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kelly's avatar

What's the origin of birthday candles?

Asked by kelly (1908points) June 23rd, 2007

Is this an American tradition, or did it come from elsewhere

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4 Answers

elliottcable's avatar

This is a good read on the subject:
http://www.tokenz.com/birthday-candles.html

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derektherock42's avatar

It's hard to say the origin of candles themselves, but according to Wikipedia, birthday cakes have been a part of Western tradition since the 19th century.

gailcalled's avatar

Our family has stopped using candles....all that spitting on the frosting when one (or many) blow (s) out the candles we find unappetizing.

GOODANSWERS's avatar

The origin of popular customs associated with birthday celebrations?
“The various customs with which people today celebrate their birthdays have a long history. Their origins lie in the realm of magic and religion. The customs of offering congratulations, presenting gifts and celebrating—complete with lighted candles—in ancient times were meant to protect the birthday celebrant from the demons and to ensure his security for the coming year. . . . Down to the fourth century Christianity rejected the birthday celebration as a pagan custom.”—Schwäbische Zeitung (magazine supplement Zeit und Welt), April 3/4, 1981, p. 4.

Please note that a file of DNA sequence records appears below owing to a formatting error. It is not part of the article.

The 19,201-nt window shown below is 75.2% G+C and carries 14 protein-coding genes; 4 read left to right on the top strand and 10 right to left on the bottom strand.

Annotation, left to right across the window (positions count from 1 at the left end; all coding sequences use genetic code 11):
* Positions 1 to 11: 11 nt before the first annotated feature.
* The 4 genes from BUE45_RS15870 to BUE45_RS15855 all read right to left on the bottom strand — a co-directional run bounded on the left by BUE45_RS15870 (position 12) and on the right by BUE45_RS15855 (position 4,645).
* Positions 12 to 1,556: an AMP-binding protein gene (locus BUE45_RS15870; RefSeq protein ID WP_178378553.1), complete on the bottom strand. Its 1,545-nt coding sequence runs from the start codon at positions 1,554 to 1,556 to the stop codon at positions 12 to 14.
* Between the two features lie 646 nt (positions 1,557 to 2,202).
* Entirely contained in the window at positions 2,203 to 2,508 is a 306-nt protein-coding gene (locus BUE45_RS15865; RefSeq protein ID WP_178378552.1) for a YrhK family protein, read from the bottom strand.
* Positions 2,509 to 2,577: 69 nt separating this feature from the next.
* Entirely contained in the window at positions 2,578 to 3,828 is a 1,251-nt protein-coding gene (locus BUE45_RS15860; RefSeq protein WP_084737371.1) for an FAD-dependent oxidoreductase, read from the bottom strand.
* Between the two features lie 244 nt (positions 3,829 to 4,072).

“The Greeks believed that everyone had a protective spirit or daemon who attended his birth and watched over him in life. This spirit had a mystic relation with the god on whose birthday the individual was born. The Romans also subscribed to this idea. . . . This notion was carried down in human belief and is reflected in the guardian angel, the fairy godmother and the patron saint. . . . The custom of lighted candles on the cakes started with the Greeks. . . . Honey cakes round as the moon and lit with tapers were placed on the temple altars of [Artemis]. . . . Birthday candles, in folk belief, are endowed with special magic for granting wishes. . . . Lighted tapers and sacrificial fires have had a special mystic significance ever since man first set up altars to his gods. The birthday candles are thus an honor and tribute to the birthday child and bring good fortune. . . . Birthday greetings and wishes for happiness are an intrinsic part of this holiday. . . . Originally the idea was rooted in magic. . . . Birthday greetings have power for good or ill because one is closer to the spirit world on this day.”—The Lore of Birthdays (New York, 1952), Ralph and Adelin Linton, pp. 8, 18–20.

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